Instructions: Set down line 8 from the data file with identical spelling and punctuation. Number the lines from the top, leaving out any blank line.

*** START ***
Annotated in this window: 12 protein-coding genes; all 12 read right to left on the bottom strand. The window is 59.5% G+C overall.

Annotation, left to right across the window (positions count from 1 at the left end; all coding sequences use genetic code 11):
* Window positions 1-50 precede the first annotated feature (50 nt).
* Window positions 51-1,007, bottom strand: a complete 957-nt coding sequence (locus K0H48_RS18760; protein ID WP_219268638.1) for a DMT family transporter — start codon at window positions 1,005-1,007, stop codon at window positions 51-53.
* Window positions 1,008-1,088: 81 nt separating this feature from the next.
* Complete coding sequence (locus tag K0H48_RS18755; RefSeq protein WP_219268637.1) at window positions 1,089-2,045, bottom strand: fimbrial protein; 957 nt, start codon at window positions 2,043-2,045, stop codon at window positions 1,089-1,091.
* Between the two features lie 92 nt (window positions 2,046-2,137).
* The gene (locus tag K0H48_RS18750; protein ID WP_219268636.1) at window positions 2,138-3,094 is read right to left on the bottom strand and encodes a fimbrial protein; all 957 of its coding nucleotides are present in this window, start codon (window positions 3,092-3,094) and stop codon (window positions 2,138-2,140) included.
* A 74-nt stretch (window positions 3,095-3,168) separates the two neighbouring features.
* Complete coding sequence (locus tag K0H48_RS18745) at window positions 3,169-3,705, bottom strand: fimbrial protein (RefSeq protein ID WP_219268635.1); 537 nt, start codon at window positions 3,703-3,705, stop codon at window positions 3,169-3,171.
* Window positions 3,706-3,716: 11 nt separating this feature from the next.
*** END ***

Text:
* The gene (locus tag K0H48_RS18750; protein ID WP_219268636.1) at window positions 2,138-3,094 is read right to left on the bottom strand and encodes a fimbrial protein; all 957 of its coding nucleotides are present in this window, start codon (window positions 3,092-3,094) and stop codon (window positions 2,138-2,140) included.